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August 02, 2012

Disenfranchising the Military Is The Most Rational Thing In the World

Hmmm.... where have we heard this before?

President Barack Obama, along with many Democrats, likes to say that, while they may disagree with the GOP on many issues related to national security, they absolutely share their admiration and dedication to members of our armed forces. Obama, in particular, enjoys being seen visiting troops and having photos taken with members of our military. So, why is his campaign and the Democrat party suing to restrict their ability to vote in the upcoming election?

On July 17th, the Obama for America Campaign, the Democratic National Committee and the Ohio Democratic Party filed suit in OH to strike down part of that state's law governing voting by members of the military. Their suit said that part of the law is "arbitrary" with "no discernible rational basis."

Currently, Ohio allows the public to vote early in-person up until the Friday before the election. Members of the military are given three extra days to do so. While the Democrats may see this as "arbitrary" and having "no discernible rational basis," I think it is entirely reasonable given the demands on servicemen and women's time and their obligations to their sworn duty.

The National Defense Committee reports:

[f]or each of the last three years, the Department of Defense’s Federal Voting Assistance Program has reported to the President and the Congress that the number one reason for military voter disenfranchisement is inadequate time to successfully vote.

I think its unconscionable that we as a nation wouldn't make it as easy as possible for members of the military to vote. They arguably have more right to vote than the rest of us, since it is their service and sacrifice that ensures we have the right to vote in the first place.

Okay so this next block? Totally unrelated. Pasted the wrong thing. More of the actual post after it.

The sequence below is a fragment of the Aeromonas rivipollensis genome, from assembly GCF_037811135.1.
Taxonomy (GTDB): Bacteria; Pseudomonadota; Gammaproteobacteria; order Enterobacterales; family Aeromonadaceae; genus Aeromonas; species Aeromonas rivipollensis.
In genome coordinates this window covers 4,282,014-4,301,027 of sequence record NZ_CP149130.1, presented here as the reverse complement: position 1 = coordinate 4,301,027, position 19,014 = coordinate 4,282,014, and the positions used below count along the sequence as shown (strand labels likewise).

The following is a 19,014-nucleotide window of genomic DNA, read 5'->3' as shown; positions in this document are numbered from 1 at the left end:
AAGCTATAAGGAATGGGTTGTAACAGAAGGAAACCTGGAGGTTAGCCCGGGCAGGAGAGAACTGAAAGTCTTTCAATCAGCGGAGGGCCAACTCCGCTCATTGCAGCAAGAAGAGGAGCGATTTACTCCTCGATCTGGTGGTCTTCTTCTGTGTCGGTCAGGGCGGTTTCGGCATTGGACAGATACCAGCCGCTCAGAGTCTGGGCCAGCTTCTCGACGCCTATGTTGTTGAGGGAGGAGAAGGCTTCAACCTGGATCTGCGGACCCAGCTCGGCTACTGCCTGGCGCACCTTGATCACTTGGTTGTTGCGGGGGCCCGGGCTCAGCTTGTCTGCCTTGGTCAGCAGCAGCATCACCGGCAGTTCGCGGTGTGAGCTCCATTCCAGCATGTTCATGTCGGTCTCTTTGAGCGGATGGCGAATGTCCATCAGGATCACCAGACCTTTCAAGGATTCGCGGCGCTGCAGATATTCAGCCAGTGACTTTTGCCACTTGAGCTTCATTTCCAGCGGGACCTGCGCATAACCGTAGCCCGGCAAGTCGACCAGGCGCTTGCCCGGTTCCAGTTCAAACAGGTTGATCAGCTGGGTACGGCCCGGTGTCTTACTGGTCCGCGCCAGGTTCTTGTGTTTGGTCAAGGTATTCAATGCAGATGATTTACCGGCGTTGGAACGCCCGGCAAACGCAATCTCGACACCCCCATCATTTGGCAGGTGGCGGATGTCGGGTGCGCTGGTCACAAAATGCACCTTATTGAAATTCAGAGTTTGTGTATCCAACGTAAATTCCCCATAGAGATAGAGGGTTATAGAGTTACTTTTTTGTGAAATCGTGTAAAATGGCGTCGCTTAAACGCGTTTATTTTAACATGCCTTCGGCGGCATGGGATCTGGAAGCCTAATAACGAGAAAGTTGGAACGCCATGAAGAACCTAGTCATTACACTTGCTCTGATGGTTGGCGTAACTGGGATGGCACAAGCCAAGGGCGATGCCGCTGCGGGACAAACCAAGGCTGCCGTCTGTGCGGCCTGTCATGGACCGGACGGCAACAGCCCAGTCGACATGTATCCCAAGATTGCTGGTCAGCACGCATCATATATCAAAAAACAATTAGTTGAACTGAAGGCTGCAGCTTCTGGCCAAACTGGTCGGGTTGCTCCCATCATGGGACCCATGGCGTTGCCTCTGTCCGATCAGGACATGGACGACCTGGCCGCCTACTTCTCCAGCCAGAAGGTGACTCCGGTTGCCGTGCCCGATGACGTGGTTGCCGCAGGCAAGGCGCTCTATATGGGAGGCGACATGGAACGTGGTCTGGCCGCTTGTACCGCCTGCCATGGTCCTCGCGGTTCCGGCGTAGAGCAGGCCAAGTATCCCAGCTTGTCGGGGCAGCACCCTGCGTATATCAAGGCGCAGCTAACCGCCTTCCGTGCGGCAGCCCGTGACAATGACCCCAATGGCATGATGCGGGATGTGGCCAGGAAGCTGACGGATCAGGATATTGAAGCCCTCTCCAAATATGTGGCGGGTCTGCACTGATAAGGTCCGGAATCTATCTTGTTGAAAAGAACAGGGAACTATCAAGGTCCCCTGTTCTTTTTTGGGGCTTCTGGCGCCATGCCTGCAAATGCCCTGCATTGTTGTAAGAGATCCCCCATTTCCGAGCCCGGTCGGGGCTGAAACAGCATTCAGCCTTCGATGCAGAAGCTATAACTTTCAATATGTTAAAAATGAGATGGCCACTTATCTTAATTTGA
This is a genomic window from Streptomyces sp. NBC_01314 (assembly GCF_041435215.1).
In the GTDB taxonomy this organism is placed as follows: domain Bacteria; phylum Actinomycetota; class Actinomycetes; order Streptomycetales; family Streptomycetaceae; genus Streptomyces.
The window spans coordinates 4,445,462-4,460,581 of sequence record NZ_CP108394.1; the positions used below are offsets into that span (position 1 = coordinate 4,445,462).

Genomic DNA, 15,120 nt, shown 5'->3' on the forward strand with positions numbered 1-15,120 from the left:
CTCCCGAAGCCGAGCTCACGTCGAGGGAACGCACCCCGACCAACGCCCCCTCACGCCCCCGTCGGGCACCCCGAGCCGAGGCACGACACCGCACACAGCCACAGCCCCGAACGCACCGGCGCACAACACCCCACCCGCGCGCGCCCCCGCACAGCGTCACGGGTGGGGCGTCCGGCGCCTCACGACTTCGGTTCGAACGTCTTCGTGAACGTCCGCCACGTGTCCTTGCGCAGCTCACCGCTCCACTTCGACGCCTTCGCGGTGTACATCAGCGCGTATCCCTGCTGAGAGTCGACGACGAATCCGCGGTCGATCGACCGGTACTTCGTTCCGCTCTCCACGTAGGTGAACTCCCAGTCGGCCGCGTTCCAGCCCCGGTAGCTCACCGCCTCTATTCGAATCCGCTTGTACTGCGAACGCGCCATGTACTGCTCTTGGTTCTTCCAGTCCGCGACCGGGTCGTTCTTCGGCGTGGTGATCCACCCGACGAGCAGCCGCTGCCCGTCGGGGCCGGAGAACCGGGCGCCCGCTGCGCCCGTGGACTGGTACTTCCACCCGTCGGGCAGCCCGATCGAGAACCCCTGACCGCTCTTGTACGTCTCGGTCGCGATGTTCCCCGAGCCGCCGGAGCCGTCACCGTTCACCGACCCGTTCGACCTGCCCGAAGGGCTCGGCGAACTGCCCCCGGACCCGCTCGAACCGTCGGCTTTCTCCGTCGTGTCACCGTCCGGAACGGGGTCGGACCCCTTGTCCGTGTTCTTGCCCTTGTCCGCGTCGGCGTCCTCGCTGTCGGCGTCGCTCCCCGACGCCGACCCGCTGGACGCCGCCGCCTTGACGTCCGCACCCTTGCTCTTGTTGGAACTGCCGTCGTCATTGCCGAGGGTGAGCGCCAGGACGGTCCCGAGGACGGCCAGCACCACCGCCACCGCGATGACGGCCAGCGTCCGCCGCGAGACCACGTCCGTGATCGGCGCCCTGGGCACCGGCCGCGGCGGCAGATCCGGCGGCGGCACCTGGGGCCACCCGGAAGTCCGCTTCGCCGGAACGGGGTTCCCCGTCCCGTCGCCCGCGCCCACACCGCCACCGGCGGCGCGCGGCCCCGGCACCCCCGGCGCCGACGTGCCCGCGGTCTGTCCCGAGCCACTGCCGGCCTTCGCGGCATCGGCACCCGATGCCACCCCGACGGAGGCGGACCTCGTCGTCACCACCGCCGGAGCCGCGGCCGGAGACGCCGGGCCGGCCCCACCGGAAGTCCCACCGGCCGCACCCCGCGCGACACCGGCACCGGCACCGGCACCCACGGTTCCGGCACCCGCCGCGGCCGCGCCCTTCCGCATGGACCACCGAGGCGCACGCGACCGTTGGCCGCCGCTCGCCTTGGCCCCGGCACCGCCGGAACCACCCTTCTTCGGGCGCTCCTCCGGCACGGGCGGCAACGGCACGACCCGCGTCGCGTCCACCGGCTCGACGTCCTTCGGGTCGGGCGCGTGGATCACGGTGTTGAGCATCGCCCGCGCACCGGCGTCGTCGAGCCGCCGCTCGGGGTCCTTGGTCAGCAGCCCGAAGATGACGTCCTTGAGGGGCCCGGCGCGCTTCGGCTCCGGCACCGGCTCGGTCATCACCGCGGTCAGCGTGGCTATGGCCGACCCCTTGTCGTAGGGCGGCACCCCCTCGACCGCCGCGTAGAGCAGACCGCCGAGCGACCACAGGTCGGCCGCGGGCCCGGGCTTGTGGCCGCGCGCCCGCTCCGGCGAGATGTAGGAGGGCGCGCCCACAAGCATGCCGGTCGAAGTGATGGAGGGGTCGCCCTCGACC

Wait! It's coming back to me!

Once again, we'll hear ad nauseam about disenfranchisement of convicted felons and people who can't be bothered to fill out a ballot correctly.

But no one in the Democratic Party seems particularly concerned that more than 160,000 troops fighting in Iraq and Afghanistan may lose their right to vote in the coming election. Apparently "supporting the troops" doesn't mean supporting their right to vote. The outrage only extends to registered Democratic voters. This is likely to be a repeat of what happened in the 2000 election, when the Gore campaign aggressively blocked overseas military ballots cast by active duty enlisted personnel and officers from being counted:

When vote counters arrived Friday in heavily Republican Duval County, five lawyers from the Al Gore camp stood poised to contest virtually every military ballot waiting to be opened. During a 19-hour process that ended Saturday at 4:30 a.m., the Gore team challenged the authenticity of signatures, dates and addresses. They got one Navy lieutenant's ballot thrown out. The officer wrote on the envelope he could not get a postmark on his ship before sending it to Florida. "The big story here is this was a systematic, heavy-handed effort by the Democrats to eliminate absentee military ballots," said Jim Post, a Republican attorney who fought the Gore challenges. "That was clear from the beginning of the day." Mr. Post said he has never seen such a concerted campaign to disqualify overseas ballots.

...Due to frequent moves, deployments, TAD, and field assignments, many military personnel do not receive their voting materials on time and cast last-minute votes. So it is not at all unusual to receive a flood of late votes from active duty servicemembers - it is hardly suspicious as the Gore campaign alleged. Unless they mean to imply that active duty servicemembers are forging ballots en masse and sending them in at the last minute? That is an allegation I would like to see them make openly, but somehow I doubt it will be made.

How appalling is it that the Commander in Chief of the armed forces would fight to disenfranchise the very people who guarantee our freedoms?

There are no words adequate to describe my contempt for this man.

Posted by Cassandra at August 2, 2012 05:44 PM

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"How appalling is it that the Commander in Chief of the armed forces would fight to disenfranchise the very people who guarantee our freedoms?

There are no words adequate to describe my contempt for this man."

Other than boiling blood and a loathing to my core for this <EXPLETIVE DELETED> <EXPLETIVE DELETED> <EXPLETIVE DELETED> <EXPLETIVE DELETED> <EXPLETIVE DELETED> <EXPLETIVE DELETED>and his <EXPLETIVE DELETED> <EXPLETIVE DELETED> <EXPLETIVE DELETED> <EXPLETIVE DELETED> idiological traveling companions, I'm pretty much in the same boat...

Posted by: bthun at August 2, 2012 06:59 PM

"There are no words adequate to describe my contempt for this man."

Ohhh, I have a few...but they'd be inappropriate at a Hell's Angels rally around 3am-- much less a classy joint like this.